I was able to attend a sales kick off meeting a few months back. I’ve been to many of these over the years and always enjoy the opportunity. It was fairly typical, with a half-day of main stage talks from senior executives outlining their accomplishments of the past year and their plans for the upcoming one.

We were coming off 30+ hours of phone interviews with their best performing sellers, talking about their challenges and opportunities, and their customers, prospects, and competitors. Their expertise was deep and varied and our conversations were rich in ideas. In listening to the various discipline leaders speak about their plans for innovation I was struck by the fact that none of them mentioned the field, or many of the ideas we had heard from them.

Missed Opportunity

After reflecting on it a bit I realized that Sales was not usually looked to for innovation around value propositions or business processes that would enrich customer relationships or emerging competitive strengths. But what a missed opportunity.  Sales, by virtue of their location with respect to customers, is closest to the action, closest to the place where necessity mothers invention. So why not look to them? Why not go so far as formalize the process of incorporating their ideas, as early and often as possible, into the game plan?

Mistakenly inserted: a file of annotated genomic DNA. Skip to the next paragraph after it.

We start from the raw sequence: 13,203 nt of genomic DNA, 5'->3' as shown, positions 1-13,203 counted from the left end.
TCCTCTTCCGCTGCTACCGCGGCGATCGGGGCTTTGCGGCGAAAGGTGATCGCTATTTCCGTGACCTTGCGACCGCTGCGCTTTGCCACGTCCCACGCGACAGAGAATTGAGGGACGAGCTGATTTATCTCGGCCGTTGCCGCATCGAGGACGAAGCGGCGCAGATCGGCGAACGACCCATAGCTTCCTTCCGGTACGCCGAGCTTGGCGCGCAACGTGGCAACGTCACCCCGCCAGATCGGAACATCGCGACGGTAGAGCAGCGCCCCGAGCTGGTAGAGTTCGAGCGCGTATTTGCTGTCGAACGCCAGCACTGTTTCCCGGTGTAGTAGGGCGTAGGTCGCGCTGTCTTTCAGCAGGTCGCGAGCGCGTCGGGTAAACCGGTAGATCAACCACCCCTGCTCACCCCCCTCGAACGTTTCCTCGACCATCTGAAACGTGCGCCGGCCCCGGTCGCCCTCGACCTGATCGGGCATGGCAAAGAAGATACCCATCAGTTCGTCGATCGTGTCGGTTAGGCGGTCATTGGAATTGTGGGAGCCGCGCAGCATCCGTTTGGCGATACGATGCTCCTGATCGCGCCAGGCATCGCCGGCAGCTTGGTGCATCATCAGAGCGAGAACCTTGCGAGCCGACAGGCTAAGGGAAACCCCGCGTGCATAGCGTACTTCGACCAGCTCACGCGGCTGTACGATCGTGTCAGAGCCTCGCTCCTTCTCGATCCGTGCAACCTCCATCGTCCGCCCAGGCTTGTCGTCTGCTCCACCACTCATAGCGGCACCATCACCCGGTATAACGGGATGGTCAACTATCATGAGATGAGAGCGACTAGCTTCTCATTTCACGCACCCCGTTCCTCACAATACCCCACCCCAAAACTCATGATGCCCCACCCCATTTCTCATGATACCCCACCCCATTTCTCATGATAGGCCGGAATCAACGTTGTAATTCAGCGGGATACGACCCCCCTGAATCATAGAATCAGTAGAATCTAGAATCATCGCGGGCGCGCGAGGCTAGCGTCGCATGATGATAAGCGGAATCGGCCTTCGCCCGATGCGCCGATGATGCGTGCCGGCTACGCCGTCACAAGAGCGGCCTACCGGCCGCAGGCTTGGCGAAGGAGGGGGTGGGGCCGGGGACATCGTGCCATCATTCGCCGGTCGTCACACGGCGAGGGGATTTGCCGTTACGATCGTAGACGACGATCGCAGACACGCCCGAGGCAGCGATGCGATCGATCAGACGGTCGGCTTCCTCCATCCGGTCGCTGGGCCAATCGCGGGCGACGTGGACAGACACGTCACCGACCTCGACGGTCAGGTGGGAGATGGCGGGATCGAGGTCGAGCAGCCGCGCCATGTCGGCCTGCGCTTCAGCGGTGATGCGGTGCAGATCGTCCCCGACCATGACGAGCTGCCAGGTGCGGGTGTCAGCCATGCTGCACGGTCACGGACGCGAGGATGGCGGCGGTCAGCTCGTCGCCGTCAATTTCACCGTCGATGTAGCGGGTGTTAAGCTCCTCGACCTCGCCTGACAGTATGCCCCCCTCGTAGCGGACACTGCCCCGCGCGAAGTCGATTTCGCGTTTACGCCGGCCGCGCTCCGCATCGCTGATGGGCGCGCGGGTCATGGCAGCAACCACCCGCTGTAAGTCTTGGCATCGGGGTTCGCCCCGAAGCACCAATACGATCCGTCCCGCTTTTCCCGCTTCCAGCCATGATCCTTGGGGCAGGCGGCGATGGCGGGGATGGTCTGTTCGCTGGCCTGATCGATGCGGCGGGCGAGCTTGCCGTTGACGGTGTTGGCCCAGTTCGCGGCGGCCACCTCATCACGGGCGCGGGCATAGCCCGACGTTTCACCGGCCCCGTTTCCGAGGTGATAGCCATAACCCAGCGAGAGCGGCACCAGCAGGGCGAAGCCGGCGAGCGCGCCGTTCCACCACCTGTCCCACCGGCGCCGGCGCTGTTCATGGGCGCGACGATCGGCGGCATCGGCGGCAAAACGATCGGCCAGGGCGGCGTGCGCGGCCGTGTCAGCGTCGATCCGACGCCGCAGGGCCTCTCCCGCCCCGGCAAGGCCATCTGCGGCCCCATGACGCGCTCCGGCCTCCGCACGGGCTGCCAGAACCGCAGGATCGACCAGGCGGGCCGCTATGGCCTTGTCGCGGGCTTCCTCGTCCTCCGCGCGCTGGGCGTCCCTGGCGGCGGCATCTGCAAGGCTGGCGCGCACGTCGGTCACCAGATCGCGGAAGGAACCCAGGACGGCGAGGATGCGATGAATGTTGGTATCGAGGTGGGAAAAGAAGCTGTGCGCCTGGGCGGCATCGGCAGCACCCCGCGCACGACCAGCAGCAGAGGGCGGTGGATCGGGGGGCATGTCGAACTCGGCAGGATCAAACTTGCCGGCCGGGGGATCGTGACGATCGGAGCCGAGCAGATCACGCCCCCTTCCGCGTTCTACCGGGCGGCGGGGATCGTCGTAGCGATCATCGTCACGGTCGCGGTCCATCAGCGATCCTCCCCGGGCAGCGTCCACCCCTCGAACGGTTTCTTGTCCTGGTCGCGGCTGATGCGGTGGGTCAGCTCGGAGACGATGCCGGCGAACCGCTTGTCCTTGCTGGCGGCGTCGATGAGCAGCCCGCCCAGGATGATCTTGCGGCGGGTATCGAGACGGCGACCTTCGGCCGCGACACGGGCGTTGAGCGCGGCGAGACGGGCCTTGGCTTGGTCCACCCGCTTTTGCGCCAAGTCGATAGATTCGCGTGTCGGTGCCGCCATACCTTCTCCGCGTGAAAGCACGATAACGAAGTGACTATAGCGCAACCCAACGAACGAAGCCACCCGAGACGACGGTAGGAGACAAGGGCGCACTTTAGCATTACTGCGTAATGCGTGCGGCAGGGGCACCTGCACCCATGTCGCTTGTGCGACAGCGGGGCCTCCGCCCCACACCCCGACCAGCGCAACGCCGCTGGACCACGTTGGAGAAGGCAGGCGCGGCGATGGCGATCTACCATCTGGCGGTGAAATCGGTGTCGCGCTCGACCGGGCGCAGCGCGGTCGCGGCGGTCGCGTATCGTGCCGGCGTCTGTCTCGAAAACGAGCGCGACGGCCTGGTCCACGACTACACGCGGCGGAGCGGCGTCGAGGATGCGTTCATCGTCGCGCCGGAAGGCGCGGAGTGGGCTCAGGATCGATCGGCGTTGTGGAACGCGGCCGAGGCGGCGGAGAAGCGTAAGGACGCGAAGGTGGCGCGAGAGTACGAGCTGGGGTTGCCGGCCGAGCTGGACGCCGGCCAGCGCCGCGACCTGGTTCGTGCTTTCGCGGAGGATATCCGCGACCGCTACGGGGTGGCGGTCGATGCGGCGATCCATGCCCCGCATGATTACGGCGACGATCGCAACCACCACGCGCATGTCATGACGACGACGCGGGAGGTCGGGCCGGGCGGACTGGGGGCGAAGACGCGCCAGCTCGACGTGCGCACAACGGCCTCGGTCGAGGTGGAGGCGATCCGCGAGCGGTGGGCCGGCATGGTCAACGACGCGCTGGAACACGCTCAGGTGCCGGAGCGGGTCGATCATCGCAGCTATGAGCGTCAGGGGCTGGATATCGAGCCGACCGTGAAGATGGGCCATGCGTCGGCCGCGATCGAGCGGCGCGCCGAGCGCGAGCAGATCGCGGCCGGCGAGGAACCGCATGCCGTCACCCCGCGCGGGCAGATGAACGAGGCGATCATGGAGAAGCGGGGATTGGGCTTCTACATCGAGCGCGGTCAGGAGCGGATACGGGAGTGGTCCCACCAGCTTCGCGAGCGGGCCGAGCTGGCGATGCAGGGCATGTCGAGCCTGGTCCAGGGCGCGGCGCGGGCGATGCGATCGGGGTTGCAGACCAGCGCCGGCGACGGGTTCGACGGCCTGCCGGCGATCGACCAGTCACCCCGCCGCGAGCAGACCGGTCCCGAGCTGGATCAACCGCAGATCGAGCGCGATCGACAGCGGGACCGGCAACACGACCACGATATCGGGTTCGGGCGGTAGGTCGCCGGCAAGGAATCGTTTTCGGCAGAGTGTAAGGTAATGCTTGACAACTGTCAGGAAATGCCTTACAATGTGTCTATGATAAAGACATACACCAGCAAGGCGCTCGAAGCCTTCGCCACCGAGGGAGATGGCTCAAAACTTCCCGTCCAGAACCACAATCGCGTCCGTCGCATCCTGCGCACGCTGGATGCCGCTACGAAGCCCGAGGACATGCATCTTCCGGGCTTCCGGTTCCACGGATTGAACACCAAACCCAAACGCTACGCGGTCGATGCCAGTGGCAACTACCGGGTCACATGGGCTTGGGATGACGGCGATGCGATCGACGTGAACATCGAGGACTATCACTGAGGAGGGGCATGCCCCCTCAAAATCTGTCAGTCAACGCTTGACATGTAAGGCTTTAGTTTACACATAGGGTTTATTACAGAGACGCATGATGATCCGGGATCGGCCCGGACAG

Surfing the Edge of Chaos was a very influential book for me way back in 2000. A fascinating look at how adaptability in business mimics the laws of nature, I still recommend it today. Consider this bit from it:

“When a complex adaptive system is moved toward the edge of chaos—when hurricanes and typhoons roil the deep seas, or fires rage through forest or prairies—the potential for generativity is maximized. . . The edge of chaos is the precondition for transformation to take place. . . The edge of chaos is the locus of all sorts of innovative activity. . . Edges are important in life; in fact, we are drawn to them. They define a frontier that tells us we are about to venture farther than we have ever gone before. ‘As long as one operates in the middle of things,’ states science writer William Thompson, ‘ one can never really know the nature in which one moves.”

Surfing the Edge of Chaos, Pascale, Millemann, Gioja, page 66-67

So let’s look to Sales to tell us about the edges of our corporate world, the seam that connects our business to that of our customers, where they spend their days. They see it first and they often want it most. Listen to them and you can accelerate both your innovation and your transformation.